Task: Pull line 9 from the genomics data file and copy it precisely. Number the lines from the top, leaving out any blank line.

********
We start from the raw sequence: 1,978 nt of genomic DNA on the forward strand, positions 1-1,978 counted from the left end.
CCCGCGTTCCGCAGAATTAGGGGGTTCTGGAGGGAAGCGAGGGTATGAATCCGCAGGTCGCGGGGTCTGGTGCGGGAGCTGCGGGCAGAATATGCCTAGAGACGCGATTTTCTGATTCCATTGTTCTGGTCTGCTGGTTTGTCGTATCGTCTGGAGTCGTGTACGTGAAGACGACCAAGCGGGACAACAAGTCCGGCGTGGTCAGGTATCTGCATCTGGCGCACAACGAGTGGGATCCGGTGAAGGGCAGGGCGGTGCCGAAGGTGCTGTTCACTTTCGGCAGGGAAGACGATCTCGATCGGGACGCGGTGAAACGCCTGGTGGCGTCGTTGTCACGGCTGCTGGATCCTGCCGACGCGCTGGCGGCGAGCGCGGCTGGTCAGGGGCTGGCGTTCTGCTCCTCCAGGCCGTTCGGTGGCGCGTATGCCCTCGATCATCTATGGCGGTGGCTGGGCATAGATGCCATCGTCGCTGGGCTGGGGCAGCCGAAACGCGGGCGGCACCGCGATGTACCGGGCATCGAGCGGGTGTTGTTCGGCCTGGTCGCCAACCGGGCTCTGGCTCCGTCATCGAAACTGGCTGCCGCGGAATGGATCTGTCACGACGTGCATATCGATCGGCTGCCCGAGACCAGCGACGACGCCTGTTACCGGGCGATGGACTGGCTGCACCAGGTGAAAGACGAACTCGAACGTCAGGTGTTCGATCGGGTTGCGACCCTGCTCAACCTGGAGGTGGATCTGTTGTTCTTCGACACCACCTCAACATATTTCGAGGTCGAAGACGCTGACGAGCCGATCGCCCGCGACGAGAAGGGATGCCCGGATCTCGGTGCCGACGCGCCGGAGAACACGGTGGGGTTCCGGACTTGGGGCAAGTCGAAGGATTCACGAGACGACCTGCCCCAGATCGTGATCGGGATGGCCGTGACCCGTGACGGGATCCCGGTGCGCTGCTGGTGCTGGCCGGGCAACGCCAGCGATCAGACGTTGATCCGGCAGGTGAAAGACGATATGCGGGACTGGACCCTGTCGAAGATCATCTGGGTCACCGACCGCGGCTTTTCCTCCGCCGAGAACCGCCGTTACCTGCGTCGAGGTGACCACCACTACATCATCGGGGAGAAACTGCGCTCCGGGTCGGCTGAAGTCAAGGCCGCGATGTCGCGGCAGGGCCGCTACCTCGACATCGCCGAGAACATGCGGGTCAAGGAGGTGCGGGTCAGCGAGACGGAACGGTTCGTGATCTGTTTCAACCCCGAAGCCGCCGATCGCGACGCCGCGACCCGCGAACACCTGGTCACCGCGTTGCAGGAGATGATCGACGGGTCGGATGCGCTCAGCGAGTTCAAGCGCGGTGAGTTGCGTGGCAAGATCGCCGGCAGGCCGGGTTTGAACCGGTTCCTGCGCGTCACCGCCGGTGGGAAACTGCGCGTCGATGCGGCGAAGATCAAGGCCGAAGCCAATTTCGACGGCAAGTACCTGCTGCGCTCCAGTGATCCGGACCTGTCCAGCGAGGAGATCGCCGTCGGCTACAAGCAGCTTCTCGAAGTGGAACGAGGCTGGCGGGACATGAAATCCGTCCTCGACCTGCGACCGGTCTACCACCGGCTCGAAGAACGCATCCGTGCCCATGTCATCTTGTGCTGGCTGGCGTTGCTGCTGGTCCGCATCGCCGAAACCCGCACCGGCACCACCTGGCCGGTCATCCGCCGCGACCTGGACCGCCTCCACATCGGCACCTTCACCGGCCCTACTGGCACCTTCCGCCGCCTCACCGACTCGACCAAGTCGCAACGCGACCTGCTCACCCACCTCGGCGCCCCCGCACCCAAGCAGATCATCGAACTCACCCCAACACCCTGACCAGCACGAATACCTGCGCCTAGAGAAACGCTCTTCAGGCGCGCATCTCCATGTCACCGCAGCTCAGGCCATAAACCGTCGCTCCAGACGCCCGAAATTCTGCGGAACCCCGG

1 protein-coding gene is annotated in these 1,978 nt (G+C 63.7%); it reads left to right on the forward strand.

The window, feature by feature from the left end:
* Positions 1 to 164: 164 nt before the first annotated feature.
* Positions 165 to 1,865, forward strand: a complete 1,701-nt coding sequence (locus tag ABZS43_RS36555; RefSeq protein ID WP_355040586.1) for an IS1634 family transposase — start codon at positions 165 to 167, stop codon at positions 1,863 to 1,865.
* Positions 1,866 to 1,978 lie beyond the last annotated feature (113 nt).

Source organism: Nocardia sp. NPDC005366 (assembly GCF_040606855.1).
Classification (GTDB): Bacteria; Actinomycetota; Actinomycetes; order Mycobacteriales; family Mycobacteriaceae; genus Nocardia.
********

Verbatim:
Classification (GTDB): Bacteria; Actinomycetota; Actinomycetes; order Mycobacteriales; family Mycobacteriaceae; genus Nocardia.